Attorneys for Bruce Fleming said Thursday that the professor was denied merit pay and $7,000 in summer funding based on a 2014 reprimand. It stemmed from a 2013 classroom discussion, when Fleming prompted his students to consider the academy’s sexual assault program and the potentially one-sided burdens it put on men, at a time when the academy was part of the national debate over how to stop sexual assault in the military.

Two female students disagreed with Fleming’s comments in class.

Fleming was cleared in an initial investigation. A second investigation by a more senior academy official led to the reprimand. It found the professor’s initiation of conduct cases against the two students amounted to retaliation.

The lawsuit disputes a finding by the academy that characterized the actions of the female midshipmen in complaining to sexual assault prevention officials as seeking guidance. Instead, the lawsuit alleges complaints lodged with the sexual assault prevention office “were made in bad faith and with the specific intent to have the academy censor and punish Professor Fleming for daring to criticize the (Sexual Assault Prevention and Response Program.)”

We do a lot of military sexual assault cases with alcohol involved.  It is not unusual for a complaining witness to claim they were drunk, blacked out and didn’t consent.

First, if blacked out they can’t know they didn’t consent–it’s impossible if they were blacked out, rather than them exhibiting a convenient and selective memory.

Second, we know from medical science that a person can do a whole lot of things which does include the voluntary, and apparently consensual engagement is sexual activity.  Here is an example, out of many, how a person can engage in a lot of thoughtful and physical activity and not remember it.

Enter Keith Fraley, a 19-year-old second year student of software engineering at Michigan Tech college, and his tweet about his roommate, Mark, a mechanical engineering student, who arrived home wasted and managed to design an entire plane – and woke up with no memory the next day.

Meet ‘Mark’, the crazy genius who designed an aeroplane while drunk, The Guardian.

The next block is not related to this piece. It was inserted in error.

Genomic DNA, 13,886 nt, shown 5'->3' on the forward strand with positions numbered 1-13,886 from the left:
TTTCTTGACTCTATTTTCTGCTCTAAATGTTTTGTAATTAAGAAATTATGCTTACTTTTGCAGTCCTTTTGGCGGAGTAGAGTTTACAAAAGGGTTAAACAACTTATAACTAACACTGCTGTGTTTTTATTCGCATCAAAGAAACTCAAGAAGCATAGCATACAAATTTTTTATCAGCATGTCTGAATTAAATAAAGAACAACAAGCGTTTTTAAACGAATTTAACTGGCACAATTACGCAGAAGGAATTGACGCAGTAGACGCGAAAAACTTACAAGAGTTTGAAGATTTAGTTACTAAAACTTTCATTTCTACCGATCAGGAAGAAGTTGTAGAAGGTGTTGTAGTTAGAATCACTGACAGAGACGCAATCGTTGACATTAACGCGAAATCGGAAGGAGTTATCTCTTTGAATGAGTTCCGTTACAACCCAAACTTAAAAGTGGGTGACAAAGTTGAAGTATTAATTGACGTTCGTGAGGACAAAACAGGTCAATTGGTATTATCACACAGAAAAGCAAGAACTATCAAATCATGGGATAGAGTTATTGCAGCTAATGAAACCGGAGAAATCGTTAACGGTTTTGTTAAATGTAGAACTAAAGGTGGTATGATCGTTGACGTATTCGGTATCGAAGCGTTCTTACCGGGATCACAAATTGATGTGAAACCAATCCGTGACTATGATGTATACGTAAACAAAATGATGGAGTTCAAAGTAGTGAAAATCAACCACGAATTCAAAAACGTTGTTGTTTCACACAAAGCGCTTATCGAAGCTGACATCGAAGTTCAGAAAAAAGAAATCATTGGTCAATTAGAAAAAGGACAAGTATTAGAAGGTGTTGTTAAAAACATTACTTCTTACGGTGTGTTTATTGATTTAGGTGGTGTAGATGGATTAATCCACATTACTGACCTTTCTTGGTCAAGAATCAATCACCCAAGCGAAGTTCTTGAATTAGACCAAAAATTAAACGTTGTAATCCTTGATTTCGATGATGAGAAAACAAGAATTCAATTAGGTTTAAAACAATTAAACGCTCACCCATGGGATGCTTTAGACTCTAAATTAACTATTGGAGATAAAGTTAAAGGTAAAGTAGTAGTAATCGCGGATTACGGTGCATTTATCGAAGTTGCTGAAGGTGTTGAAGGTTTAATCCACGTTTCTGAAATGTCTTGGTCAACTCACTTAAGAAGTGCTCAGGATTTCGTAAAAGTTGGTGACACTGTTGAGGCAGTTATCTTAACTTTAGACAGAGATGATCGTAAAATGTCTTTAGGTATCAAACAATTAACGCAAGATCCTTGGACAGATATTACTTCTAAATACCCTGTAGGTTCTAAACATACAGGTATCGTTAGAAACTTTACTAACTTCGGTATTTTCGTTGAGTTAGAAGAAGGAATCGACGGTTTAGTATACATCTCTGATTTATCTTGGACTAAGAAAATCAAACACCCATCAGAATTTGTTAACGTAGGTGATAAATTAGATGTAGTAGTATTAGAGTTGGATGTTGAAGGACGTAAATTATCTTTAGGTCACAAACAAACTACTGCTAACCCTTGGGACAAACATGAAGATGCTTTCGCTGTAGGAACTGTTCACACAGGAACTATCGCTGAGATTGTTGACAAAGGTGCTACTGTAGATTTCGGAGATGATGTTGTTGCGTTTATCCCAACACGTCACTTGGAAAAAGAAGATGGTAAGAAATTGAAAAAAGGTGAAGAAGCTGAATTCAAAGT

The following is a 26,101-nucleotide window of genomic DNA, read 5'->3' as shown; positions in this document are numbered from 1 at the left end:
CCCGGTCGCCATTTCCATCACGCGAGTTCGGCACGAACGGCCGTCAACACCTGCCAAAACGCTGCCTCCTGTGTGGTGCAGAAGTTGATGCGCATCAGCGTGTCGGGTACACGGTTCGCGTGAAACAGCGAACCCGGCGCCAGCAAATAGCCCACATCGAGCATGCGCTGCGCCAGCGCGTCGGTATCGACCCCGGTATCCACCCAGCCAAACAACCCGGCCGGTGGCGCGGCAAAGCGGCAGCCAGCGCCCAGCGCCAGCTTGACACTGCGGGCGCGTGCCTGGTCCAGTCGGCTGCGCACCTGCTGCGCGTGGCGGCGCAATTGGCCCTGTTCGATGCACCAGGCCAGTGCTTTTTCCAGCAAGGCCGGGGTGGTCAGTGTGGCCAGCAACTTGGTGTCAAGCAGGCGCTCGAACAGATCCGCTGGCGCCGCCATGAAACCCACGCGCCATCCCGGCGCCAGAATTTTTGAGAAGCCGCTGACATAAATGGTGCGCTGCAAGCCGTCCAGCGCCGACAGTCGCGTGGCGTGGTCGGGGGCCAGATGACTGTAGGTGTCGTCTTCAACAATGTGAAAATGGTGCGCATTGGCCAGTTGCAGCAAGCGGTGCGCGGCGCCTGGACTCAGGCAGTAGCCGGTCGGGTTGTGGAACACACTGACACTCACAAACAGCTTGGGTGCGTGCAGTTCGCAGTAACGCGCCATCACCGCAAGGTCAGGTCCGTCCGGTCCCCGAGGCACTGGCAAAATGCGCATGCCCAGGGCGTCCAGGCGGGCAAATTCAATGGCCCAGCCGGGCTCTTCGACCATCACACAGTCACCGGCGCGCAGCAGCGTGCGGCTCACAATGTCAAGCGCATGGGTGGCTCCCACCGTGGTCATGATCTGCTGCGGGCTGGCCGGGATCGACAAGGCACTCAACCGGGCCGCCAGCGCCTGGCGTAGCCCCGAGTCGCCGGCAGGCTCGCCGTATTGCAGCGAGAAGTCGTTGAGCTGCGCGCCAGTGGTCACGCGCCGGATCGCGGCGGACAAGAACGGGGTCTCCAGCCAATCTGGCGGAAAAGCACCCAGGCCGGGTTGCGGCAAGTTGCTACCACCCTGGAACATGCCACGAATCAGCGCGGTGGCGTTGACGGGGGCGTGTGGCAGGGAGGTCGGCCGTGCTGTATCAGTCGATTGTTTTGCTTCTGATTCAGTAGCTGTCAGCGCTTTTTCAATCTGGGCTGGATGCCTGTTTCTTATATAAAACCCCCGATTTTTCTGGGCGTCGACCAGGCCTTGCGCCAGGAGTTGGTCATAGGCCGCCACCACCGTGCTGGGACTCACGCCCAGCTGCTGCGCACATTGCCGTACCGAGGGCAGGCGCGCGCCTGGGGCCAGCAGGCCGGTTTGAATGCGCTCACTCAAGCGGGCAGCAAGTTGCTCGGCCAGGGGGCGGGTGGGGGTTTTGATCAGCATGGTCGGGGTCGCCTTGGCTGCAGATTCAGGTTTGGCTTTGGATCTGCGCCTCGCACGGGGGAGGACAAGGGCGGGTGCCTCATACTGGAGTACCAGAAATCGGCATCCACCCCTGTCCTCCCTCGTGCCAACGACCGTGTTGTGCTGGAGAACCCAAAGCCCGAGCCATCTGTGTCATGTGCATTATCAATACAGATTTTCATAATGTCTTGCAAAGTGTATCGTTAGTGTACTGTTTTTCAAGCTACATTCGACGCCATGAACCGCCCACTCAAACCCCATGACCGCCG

Sixty years after Congress created the UCMJ to protect accused servicemembers from abusive and arbitrary punishment, a significant faction in Congress now believes it must be almost completely dismantled and restructured because is is not being used aggressively enough. Multiple federal organizations and a fair number of outside parties consider the notion of due process in student disciplinary hearings, the result of courage in the civil rights era, as an obstacle to be overcome or circumvented in the name of “accountability.” The federal government has used its formidable authority to shape institutional responses to sexual assault, but the aggressive rush to “fix” the problem subordinates notions of due process, truth-seeking, and even the presumption of innocence. Fueled by an underlying assumption that too few perpetrators are sufficiently punished, the poignant and emotionally-charged environment of sexual assault threatens otherwise broadly accepted principles of justice. And in that setting, it is difficult for anyone in a position of both power and publicity to argue for policies that will be seen as making it harder to punish rapists. Nonetheless, the “obligation to govern impartially is as compelling as [the] obligation to govern at all.”[1]


[1] Berger v. United States, 295 U.S. 78, 88 (1935).

There are some interesting articles for military justice practitioners in the Summer 2015, MLR.

Barracks, Dormitories, and Capitol Hill: Finding Justice in the Divergent Politics of Military and College Sexual Assault
3.  By Major Robert E. Murdough.pdf
Rudderless: 15 Years and Still Little Direction on the Boundaries of Military Rule of Evidence 513
4.  By Major Michael Zimmerman.pdf
Open-Ended Pharmaceutical Alibi: The Army’s Quest to Limit the Duration of Controlled Substances for Soldiers